To test the workload of each NEPHS, four research assistants were trained to observe and record the person-time for each type of service in 12 THCs randomly chosen from the six sampled provinces. In terms of services that could not be recorded during direct observation, face-to face interviews with public health workers were conducted to determine their workload. The person-time for each NEPHS was rechecked and modified on the basis of direct observation and interviews.

To ensure that different public health services could be compared directly, a “standard clinic visit” was introduced as a benchmark to gauge the EV for NEPHS [27,28,29,30,31,32]. A standard clinic visit referred to a family physician consulting with one patient for 15 min [33] and the EV of a standard clinic visit was defined as 1. The EV of each NEPHS was then determined based on the person-time compared with a standard clinic visit. The workload and EV of each NEPHS in different areas was defined separately and is shown in Table 1.

Table 1 Workload and EV of each NEPHS in different areas (compared with a standard clinic visit)

Step 3: calculate village doctors’ workload in the NEPHS program

Based on the EV of each NEPHS, the workload undertaken by village doctors under the NEPHS program was calculated using the following process:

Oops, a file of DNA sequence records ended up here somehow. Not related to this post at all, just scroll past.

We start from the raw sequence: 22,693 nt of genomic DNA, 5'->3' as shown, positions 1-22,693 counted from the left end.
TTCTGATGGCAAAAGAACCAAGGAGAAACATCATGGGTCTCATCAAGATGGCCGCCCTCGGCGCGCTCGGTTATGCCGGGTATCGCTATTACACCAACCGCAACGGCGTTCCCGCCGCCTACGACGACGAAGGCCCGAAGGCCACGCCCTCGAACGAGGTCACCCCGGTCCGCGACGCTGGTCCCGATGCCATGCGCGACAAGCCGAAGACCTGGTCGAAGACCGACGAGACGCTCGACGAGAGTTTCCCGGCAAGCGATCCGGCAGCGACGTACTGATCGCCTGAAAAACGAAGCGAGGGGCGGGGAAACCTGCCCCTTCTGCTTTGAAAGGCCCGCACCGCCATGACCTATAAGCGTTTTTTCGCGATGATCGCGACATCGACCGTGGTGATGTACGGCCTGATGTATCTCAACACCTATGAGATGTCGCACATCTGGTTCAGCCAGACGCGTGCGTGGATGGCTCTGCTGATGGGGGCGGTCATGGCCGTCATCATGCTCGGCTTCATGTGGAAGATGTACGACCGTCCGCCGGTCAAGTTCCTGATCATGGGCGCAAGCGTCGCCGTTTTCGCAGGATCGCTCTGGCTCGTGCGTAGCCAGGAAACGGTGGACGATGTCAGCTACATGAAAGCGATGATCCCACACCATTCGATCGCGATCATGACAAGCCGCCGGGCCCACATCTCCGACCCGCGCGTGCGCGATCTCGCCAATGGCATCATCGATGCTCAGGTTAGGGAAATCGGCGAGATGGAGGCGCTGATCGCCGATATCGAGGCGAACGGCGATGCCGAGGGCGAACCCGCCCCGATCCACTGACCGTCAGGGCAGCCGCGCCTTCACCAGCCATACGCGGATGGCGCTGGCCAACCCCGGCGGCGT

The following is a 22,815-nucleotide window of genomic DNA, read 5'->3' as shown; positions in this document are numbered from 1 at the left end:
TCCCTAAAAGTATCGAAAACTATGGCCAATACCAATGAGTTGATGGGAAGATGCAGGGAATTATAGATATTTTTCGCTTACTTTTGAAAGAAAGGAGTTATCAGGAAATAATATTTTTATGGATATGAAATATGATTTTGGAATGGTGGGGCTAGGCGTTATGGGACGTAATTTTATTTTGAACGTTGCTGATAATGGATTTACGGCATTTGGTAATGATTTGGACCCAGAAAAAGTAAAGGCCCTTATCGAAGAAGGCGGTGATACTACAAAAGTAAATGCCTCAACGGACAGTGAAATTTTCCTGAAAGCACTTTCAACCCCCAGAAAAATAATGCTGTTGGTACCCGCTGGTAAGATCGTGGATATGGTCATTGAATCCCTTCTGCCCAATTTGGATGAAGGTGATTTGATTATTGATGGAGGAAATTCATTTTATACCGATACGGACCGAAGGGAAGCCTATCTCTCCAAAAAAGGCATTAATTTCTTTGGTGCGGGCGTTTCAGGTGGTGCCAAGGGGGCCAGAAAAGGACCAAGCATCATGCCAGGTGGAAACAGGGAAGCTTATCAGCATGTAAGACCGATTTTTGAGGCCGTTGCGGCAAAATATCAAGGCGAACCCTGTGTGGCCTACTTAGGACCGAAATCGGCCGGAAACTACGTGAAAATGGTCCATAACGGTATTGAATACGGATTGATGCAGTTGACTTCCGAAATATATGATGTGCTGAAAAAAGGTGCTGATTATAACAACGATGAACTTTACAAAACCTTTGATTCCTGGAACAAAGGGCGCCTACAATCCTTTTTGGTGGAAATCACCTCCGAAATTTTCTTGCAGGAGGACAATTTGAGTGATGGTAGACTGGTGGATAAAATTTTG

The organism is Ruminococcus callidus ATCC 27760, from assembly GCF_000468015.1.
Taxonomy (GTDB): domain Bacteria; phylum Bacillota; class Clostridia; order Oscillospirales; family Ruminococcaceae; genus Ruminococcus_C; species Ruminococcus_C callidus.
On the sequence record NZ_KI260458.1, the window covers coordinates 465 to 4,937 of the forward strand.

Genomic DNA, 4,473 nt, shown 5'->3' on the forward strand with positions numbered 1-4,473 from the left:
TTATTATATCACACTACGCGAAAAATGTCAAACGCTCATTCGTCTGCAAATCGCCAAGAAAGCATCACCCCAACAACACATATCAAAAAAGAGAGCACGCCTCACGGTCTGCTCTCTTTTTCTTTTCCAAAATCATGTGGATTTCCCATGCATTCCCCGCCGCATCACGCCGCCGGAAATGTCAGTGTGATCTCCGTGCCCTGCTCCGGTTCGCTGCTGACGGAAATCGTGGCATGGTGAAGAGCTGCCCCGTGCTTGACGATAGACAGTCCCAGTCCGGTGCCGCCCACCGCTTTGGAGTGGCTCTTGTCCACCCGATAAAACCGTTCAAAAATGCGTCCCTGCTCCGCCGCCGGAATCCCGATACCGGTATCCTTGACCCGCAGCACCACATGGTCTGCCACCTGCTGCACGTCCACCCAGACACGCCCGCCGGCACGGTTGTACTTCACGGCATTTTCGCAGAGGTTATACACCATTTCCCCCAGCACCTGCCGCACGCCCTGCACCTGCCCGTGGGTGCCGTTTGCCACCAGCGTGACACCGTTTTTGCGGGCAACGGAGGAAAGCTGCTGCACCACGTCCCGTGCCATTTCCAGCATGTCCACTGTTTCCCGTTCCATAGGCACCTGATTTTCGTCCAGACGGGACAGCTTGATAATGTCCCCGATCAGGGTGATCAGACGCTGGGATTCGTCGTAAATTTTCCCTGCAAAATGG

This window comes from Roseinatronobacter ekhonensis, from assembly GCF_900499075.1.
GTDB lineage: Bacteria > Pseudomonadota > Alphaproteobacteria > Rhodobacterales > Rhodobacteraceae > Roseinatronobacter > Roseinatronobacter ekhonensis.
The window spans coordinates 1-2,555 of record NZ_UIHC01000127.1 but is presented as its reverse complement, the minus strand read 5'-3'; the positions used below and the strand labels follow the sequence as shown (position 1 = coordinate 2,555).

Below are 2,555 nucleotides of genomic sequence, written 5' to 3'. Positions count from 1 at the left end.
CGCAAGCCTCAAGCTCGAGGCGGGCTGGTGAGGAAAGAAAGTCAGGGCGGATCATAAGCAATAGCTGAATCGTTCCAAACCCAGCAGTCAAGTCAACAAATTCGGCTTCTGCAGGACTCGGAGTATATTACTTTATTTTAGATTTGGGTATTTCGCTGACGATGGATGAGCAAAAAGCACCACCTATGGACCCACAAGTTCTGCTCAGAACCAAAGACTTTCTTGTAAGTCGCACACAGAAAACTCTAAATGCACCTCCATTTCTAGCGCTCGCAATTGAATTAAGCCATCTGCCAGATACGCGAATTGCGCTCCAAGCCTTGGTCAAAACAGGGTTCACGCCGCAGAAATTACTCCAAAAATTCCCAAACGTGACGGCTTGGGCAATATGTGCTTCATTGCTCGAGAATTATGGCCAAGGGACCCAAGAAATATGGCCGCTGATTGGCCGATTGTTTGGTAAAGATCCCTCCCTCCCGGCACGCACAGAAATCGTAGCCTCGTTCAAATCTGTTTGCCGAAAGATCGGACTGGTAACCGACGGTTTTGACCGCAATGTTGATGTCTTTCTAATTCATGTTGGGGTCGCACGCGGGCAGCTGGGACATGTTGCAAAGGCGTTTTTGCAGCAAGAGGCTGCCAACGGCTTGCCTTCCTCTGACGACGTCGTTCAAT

$$ \mathbf{Share}\ \mathbf{of}\ \mathbf{the}\ \mathbf{workload}\ \mathbf{under}\mathbf{taken}\ \mathbf{by}\ \mathbf{village}\ \mathbf{doctors}\ \mathbf{under}\ \mathbf{the}\ \mathbf{NEPHS}\ \mathbf{program}=\mathrm{EVs}\ \mathrm{of}\ \mathrm{services}\ \mathrm{performed}\ \mathrm{by}\ \mathrm{village}\ \mathrm{doctors}\ \mathrm{under}\ \mathrm{the}\ \mathrm{NEPHS}\ \mathrm{program}\ \left(\mathrm{X}\right)/\mathrm{total}\ \mathrm{EVs}\ \mathrm{of}\ \mathrm{services}\ \mathrm{in}\mathrm{cluded}\ \mathrm{in}\ \mathrm{the}\ \mathrm{NEPHS}\ \mathrm{program}\ \mathrm{provided}\ \mathrm{by}\ \mathrm{sampled}\ \mathrm{THCs}\ \left(\mathrm{Y}\right)\times 100\% $$
$$ \mathbf{Y}=\sum \mathrm{EV}\ \mathrm{of}\ \mathrm{each}\ \mathrm{public}\ \mathrm{health}\ \mathrm{service}\ \mathrm{item}\ \left(\mathrm{A}\right)\times \mathrm{volume}\ \mathrm{of}\ \mathrm{each}\ \mathrm{public}\ \mathrm{health}\ \mathrm{service}\ \mathrm{item}\ \left(\mathrm{B}\right) $$